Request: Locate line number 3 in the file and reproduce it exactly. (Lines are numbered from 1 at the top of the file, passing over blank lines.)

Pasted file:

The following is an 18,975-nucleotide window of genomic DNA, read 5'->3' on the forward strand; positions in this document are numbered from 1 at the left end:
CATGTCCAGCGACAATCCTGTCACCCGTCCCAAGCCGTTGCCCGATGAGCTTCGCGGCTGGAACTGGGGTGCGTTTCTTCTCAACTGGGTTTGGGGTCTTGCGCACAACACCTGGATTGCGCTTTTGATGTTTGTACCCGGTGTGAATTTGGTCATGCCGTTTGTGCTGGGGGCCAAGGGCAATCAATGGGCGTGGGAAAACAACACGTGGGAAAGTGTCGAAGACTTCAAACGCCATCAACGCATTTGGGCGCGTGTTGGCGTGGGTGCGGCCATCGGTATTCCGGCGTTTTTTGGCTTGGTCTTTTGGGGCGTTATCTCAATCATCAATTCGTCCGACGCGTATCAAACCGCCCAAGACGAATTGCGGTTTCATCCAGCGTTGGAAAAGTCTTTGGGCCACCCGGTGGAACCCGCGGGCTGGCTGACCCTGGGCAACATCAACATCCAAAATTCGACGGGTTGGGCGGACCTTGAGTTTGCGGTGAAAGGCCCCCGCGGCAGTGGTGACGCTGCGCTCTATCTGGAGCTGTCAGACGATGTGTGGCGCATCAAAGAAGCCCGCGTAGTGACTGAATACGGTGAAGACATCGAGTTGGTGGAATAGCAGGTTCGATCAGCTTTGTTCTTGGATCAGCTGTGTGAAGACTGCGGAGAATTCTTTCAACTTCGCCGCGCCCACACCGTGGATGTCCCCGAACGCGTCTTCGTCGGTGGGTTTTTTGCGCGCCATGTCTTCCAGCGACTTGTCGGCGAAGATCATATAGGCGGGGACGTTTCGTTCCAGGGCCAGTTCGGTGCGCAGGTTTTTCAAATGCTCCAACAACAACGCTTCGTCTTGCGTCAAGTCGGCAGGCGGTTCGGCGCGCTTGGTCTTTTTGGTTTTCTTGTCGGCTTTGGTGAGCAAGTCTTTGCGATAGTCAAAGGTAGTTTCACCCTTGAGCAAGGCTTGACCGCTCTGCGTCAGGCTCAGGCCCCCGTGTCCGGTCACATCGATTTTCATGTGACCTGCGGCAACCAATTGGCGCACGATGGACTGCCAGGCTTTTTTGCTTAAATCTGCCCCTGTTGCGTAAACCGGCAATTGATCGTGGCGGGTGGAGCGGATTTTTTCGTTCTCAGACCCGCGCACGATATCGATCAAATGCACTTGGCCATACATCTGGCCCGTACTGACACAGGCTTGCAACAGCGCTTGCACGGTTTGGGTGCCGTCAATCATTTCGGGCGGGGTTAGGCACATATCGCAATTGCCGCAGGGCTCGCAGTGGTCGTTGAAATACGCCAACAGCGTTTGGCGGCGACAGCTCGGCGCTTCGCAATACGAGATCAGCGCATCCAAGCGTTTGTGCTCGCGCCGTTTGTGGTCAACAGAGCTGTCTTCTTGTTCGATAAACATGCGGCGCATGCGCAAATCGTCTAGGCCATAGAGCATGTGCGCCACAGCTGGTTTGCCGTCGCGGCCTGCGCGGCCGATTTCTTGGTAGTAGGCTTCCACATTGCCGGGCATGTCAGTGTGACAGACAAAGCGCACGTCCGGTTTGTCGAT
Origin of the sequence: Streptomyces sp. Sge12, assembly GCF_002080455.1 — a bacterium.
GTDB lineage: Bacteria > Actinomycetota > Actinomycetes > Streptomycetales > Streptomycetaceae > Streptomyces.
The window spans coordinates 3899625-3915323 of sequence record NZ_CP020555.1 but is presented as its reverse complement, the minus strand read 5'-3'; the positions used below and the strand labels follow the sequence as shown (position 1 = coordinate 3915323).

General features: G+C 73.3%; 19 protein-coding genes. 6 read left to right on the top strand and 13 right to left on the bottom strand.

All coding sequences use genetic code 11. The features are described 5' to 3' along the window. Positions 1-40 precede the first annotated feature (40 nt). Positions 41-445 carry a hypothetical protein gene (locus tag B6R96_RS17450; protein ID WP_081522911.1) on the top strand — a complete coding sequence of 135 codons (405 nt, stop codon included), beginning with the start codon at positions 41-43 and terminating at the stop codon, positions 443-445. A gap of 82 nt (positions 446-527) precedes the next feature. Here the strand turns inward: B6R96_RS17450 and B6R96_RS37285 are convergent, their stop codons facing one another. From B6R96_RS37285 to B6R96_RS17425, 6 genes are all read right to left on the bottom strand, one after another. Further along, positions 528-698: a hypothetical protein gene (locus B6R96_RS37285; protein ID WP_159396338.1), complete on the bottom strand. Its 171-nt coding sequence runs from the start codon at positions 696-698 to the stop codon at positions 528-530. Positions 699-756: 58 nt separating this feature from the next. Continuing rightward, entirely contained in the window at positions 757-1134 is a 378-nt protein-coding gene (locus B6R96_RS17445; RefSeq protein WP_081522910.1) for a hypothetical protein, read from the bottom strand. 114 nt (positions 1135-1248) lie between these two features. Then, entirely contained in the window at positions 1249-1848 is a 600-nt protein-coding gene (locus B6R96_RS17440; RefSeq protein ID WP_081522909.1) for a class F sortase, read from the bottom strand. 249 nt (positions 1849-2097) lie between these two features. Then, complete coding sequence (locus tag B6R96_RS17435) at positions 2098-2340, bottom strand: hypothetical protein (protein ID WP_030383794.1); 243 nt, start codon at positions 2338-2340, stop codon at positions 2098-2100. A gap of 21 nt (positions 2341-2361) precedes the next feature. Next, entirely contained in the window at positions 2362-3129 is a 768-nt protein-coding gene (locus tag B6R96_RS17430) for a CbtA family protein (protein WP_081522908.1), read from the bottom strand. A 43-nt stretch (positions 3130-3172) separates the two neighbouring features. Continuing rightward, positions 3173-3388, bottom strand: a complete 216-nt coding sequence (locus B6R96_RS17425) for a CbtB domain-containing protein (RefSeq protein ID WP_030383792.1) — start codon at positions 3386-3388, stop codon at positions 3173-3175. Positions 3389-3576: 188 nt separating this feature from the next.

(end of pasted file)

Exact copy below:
Origin of the sequence: Streptomyces sp. Sge12, assembly GCF_002080455.1 — a bacterium.